20. Not using analytics
One of the primary keys to becoming a successful blogger is having a handle on your blog’s metrics.
Not knowing how your content performs, how visitors are interacting with your site, and where they’re coming from means essentially you’re flying blind.
You should set up Google Analytics from the very start and keep tabs regularly on your site’s performance.
21. Not engaging with readers
A blog’s audience is what makes it a success - so it pays to become engaged with them. Be active across social media, and actively monitor comments on your blog and be proactive in replying.
Foster a good relationship with your audience, and it will pay off - engaged readers are loyal readers.
22. Poor choice of web host
Choosing a bad web host for your blog can really backfire on you - slow site loading speed, security issues, and too much downtime are all detrimental to your site, and can all happen as a result of trying to go super-budget for hosting.
There’s no excuse anyway - as reputable and reliable web hosting is not expensive - for instance, you can always find discounts on Hostgator plans, and all major hosting companies have specialized WordPress hosting; perfect for bloggers.
23. Not posting at the right time
This is one reason for keeping on top of your analytics. The timing of your posts does have a bearing on your traffic, and you may be doing yourself a disservice by posting when it’s convenient for you only.
Studying your site’s analytics will allow you to experiment and see what times and days perform the best, as well as showing you where the majority of your visitors are coming from, so you can schedule your posts to coincide with particular time zones.
24. Not interlinking posts internally
You’re missing out on SEO benefits as well as increased page views and visitor time on site by not linking from your blog posts to other relevant posts on your blog.
Internal linking helps search engines crawl your site and establishes information hierarchy, spreads link authority (increasing the ranking power of individual post pages), and is useful to readers, directing them to relevant, related information.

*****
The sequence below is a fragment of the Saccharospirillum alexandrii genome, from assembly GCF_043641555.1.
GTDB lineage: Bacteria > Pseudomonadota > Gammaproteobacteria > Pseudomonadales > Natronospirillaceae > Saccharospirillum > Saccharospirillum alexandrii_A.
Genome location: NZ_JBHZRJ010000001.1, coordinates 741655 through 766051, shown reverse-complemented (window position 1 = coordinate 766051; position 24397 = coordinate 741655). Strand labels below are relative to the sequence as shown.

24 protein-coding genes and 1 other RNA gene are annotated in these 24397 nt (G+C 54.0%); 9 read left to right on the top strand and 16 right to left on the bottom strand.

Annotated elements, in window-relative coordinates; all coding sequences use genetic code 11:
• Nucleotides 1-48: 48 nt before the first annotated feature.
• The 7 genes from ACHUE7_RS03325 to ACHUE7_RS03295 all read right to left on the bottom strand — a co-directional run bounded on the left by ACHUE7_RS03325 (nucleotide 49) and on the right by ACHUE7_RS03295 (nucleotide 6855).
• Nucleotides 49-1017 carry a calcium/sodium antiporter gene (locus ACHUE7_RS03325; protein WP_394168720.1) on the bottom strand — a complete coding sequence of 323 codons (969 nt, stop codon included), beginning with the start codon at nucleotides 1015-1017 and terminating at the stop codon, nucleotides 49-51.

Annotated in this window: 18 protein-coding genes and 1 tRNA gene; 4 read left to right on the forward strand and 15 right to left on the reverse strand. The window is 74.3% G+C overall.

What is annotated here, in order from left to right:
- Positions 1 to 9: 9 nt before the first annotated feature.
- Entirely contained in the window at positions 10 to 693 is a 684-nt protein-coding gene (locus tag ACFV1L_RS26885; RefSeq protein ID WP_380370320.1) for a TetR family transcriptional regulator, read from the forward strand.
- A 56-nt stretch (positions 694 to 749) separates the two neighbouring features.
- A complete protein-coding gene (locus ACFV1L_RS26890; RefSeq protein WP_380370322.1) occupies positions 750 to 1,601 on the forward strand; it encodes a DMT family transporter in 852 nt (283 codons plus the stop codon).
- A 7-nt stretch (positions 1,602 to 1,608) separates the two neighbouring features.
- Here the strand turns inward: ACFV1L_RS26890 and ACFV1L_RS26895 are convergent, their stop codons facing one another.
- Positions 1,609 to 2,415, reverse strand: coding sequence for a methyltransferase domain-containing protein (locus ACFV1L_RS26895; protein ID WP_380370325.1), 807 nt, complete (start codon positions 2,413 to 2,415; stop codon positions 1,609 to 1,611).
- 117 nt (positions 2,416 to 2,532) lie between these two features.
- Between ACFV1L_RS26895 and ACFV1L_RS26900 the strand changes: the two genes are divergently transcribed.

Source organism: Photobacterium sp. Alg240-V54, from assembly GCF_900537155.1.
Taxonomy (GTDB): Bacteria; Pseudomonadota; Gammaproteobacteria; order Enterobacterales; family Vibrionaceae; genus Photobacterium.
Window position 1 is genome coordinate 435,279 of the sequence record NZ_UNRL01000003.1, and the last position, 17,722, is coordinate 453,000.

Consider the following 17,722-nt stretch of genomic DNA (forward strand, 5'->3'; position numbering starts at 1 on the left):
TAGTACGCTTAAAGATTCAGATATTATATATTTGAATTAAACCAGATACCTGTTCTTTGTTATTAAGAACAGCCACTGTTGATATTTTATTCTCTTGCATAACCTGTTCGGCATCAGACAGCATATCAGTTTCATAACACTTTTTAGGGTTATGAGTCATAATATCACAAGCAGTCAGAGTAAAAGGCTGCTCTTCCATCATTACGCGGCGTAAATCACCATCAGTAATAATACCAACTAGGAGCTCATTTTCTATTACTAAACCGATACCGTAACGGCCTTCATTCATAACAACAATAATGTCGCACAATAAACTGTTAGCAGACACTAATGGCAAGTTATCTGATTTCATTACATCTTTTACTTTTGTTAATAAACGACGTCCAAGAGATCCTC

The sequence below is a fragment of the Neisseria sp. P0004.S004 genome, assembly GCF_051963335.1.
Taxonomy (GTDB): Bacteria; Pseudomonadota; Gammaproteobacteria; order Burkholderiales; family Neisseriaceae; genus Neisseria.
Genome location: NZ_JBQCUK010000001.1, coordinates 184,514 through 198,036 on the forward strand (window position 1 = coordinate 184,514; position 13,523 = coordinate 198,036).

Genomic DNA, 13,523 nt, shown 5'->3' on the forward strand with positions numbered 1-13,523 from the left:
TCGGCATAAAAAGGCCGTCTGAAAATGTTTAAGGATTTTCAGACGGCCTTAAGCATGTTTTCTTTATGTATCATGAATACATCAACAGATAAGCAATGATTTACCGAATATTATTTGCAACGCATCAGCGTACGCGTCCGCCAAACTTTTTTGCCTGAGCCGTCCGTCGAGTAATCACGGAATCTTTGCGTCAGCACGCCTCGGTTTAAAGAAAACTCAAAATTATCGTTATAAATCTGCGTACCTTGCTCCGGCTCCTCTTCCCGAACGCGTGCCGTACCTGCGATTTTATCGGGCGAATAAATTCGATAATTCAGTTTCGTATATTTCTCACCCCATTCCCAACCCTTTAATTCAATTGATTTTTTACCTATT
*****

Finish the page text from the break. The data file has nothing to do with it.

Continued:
Neil Patel’s primer on internal linking is a good place to get a handle on this super important technique.
25. Aiming for perfection
Nothing is going to paralyze you and hinder your performance as a blogger more than fearing imperfection - while preparation and organization are essential to being a successful blogger, the most important thing is the old Nike cliche - just do it.
Not even the most widely read bloggers in the world are perfect - no one is. In fact, I don’t think anyone could actually tell you definitively what makes the perfect blog.
The only way to tell if you’re on the right track and doing things right is by actually publishing.
Let the performance of your published work guide your actions - not the fear of getting it wrong!
Getting into blogging with the aim of becoming well established, either as a part-time hobby or full-time profession, is an educational experience in of itself.
In essence, there is a pretty big learning curve if you’re starting fresh with no or little prior knowledge. The key is sticking with it and learning from other sources as well as your mistakes.
Every blogger that’s ever started their own site will have made more than one of these mistakes in their time - so take heart in that fact, and hopefully knowing how to avoid some of the more common mistakes will put you on a faster track to success.